The Falcon's name was added to the cover logo with #134 (he'd returned the previous issue), and his image was added to the cover logo with #143 (when the frame cover format was adopted and Cap's image also became part of the logo). Both continued to appeared until #222, but the Falcon's name and image were omitted from the logo of #193 (Kirby's return), his name was omitted from the logo of #200, and his name and image were replaced by the Human Torch's on #216 (Kirby's last issue was #214).

 

The Falcon's image didn't appear on the contemporary covers of Captain America Annual #2 and Giant-Size Captain America #1, which reprinted stories from Tales of Suspense. They also didn't appear on the two original Captain America Annuals that Kirby did during his solo run, which didn't use the Falcon. The same is true of the Captain America's Bicentennial Battles tabloid.

I read Essential Human Torch sometime in the past five years, and I remember really enjoying it. Well, I enjoyed the early stories by Lieber and Kirby. It started to drag after a while, but those early stories were special in their way. I loved the nascent, undefined state of Marvel comics at the time. You didn't know where they were going to go, and these stories represented that. In some ways, they read like a '50s anthology series with a superhero dropped into them -- reminds me of the early Ant Mans in Tales to Astonish. Yes, there was a lot of silliness, such as Johnny daydreaming in class and being zapped into the Fifth Dimension -- or whatever. And the barely recognizable early incarnations of Paste Pot Pete and the Wizard. But there was a lot of charm, too.

I was unfamiliar with Martin Goodman's affection for the Human Torch character, but I do know that Stan had ambitions of a teenage superhero -- as the title character, not as a sidekick -- taking off. The Torch seemed like the first attempt, and it failed for many reasons. The stories weren't all that great, and Johnny never have a ton of charisma -- he's just know for being a hot-headed (ha, ha) teenager. But the idea of a teen superhero did take, somewhat unexpectedly, with Spider-Man.

Spidey's debut in Amazing Fantasy #15 came out the same month as Thor's in Journey into Mystery #83 and the introduction of Henry Pym's Ant-Man identity in Tales to Astonish #35. The Torch's series began in Strange Tales #101 the next month. So Spider-Man was apparently created as part of Marvel's expansion of its superhero line in the wake of the success of Fantastic Four. I do think he was probably seen by Lee as a second iteration of his teen hero idea. Possibly, Marvel went with the Torch's series in Strange Tales instead of continuing his.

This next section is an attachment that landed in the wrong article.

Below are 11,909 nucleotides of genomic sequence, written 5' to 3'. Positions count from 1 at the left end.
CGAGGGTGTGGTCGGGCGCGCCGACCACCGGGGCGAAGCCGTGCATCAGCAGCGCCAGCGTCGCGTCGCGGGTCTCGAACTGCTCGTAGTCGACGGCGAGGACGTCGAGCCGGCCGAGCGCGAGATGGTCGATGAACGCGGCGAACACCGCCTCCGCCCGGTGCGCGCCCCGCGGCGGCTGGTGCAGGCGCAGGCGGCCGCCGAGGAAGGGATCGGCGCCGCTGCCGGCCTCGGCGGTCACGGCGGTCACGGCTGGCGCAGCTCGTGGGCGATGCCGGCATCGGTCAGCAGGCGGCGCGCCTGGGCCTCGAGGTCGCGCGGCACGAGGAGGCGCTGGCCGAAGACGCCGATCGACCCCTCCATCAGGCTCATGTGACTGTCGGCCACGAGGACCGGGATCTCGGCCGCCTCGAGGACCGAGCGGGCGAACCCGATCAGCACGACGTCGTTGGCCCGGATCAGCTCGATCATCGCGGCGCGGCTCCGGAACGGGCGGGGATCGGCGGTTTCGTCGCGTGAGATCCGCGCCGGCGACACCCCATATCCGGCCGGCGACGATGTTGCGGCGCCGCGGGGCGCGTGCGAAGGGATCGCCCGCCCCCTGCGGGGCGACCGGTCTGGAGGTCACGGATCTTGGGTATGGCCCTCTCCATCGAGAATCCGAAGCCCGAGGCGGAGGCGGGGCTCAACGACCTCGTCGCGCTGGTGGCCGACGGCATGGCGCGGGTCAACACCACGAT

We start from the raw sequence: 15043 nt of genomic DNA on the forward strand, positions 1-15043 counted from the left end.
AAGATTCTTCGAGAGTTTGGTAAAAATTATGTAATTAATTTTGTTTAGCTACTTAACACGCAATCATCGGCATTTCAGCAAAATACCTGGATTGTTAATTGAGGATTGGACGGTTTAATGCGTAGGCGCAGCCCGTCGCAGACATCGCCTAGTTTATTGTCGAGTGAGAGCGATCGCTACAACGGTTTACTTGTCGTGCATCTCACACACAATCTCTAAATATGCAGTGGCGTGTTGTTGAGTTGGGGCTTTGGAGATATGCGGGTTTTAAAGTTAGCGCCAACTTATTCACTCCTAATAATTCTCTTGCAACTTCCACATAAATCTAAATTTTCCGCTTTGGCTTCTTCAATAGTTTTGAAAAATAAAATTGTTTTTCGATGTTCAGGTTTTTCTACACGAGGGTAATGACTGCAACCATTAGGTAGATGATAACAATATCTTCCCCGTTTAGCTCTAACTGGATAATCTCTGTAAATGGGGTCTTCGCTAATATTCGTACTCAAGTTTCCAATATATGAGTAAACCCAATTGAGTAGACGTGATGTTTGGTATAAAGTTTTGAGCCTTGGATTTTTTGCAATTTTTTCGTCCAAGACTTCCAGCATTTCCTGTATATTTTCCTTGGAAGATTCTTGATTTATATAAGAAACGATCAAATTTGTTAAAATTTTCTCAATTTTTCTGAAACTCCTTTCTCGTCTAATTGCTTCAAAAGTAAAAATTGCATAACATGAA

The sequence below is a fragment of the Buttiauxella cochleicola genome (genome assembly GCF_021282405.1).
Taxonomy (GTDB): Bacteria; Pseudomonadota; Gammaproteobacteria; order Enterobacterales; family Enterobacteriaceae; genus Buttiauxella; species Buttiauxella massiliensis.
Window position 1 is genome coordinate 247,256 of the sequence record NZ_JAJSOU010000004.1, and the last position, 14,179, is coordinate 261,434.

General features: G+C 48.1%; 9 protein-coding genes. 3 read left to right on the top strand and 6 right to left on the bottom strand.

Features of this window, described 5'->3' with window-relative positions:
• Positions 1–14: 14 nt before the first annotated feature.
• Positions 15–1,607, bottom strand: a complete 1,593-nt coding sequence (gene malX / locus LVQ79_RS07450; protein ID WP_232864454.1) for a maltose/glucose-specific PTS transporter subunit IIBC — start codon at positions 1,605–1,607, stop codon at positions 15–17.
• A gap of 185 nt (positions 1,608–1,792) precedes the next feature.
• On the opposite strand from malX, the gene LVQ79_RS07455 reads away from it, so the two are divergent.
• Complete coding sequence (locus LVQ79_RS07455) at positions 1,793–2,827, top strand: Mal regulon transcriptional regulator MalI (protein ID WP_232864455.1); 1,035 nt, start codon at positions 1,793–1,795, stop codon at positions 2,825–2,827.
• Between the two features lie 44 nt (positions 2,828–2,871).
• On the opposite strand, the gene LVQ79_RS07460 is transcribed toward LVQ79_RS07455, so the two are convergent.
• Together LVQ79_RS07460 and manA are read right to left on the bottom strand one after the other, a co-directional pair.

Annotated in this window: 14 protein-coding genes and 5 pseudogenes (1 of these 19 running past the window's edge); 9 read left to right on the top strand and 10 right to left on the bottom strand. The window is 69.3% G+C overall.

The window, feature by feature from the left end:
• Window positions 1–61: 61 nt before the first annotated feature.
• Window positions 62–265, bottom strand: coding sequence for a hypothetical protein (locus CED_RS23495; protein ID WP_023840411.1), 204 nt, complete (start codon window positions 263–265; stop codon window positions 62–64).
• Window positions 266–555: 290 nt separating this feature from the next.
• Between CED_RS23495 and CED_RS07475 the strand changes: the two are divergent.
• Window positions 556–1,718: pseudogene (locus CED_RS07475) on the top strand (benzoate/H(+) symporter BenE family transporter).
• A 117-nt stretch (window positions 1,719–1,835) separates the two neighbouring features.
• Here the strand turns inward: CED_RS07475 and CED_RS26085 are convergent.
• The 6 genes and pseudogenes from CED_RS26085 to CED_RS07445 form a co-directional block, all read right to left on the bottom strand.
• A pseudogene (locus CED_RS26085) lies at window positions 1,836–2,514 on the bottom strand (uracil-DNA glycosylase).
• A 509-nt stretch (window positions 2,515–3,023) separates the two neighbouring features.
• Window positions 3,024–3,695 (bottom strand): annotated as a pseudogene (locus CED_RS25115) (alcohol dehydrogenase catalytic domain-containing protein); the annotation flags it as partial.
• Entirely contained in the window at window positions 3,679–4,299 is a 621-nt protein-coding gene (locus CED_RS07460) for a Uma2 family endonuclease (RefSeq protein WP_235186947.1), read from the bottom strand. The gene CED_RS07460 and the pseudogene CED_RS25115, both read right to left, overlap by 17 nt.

Thank you, Luke,  that was extremely complete!  (Do you get the impression that Kirby didn't know what to do with the Falcon, or that maybe he just didn't like him? Who was editing the book during Kirby's return run on it?)

Luke Blanchard said:

The Falcon's name was added to the cover logo with #134 (he'd returned the previous issue), and his image was added to the cover logo with #143 (when the frame cover format was adopted and Cap's image also became part of the logo). Both continued to appeared until #222, but the Falcon's name and image were omitted from the logo of #193 (Kirby's return), his name was omitted from the logo of #200, and his name and image were replaced by the Human Torch's on #216 (Kirby's last issue was #214).

 

The Falcon's image didn't appear on the contemporary covers of Captain America Annual #2 and Giant-Size Captain America #1, which reprinted stories from Tales of Suspense. They also didn't appear on the two original Captain America Annuals that Kirby did during his solo run, which didn't use the Falcon. The same is true of the Captain America's Bicentennial Battles tabloid.